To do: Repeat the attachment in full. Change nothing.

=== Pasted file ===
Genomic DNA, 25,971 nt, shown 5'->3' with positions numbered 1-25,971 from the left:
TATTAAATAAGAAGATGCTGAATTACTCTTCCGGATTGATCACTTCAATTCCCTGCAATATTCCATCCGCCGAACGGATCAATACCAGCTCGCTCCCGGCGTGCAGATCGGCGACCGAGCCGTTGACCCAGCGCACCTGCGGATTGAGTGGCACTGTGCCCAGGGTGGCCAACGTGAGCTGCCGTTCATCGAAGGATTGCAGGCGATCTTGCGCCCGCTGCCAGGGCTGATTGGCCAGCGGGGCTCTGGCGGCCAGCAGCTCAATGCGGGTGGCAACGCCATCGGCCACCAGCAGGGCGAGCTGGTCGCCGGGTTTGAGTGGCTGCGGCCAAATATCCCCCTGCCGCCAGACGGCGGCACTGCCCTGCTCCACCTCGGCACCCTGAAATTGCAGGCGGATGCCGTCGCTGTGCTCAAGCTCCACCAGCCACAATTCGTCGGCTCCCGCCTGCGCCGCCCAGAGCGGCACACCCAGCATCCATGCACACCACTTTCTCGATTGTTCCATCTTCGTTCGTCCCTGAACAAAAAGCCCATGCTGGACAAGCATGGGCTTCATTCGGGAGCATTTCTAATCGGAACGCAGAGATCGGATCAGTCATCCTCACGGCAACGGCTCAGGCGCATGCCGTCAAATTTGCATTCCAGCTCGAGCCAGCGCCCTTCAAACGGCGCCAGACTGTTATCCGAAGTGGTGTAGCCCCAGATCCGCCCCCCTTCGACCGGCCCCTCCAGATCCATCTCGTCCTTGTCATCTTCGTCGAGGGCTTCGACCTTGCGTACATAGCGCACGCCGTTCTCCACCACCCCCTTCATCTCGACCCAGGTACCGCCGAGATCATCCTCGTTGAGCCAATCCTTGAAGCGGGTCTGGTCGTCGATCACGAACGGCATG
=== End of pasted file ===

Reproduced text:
Genomic DNA, 25,971 nt, shown 5'->3' with positions numbered 1-25,971 from the left:
TATTAAATAAGAAGATGCTGAATTACTCTTCCGGATTGATCACTTCAATTCCCTGCAATATTCCATCCGCCGAACGGATCAATACCAGCTCGCTCCCGGCGTGCAGATCGGCGACCGAGCCGTTGACCCAGCGCACCTGCGGATTGAGTGGCACTGTGCCCAGGGTGGCCAACGTGAGCTGCCGTTCATCGAAGGATTGCAGGCGATCTTGCGCCCGCTGCCAGGGCTGATTGGCCAGCGGGGCTCTGGCGGCCAGCAGCTCAATGCGGGTGGCAACGCCATCGGCCACCAGCAGGGCGAGCTGGTCGCCGGGTTTGAGTGGCTGCGGCCAAATATCCCCCTGCCGCCAGACGGCGGCACTGCCCTGCTCCACCTCGGCACCCTGAAATTGCAGGCGGATGCCGTCGCTGTGCTCAAGCTCCACCAGCCACAATTCGTCGGCTCCCGCCTGCGCCGCCCAGAGCGGCACACCCAGCATCCATGCACACCACTTTCTCGATTGTTCCATCTTCGTTCGTCCCTGAACAAAAAGCCCATGCTGGACAAGCATGGGCTTCATTCGGGAGCATTTCTAATCGGAACGCAGAGATCGGATCAGTCATCCTCACGGCAACGGCTCAGGCGCATGCCGTCAAATTTGCATTCCAGCTCGAGCCAGCGCCCTTCAAACGGCGCCAGACTGTTATCCGAAGTGGTGTAGCCCCAGATCCGCCCCCCTTCGACCGGCCCCTCCAGATCCATCTCGTCCTTGTCATCTTCGTCGAGGGCTTCGACCTTGCGTACATAGCGCACGCCGTTCTCCACCACCCCCTTCATCTCGACCCAGGTACCGCCGAGATCATCCTCGTTGAGCCAATCCTTGAAGCGGGTCTGGTCGTCGATCACGAACGGCATG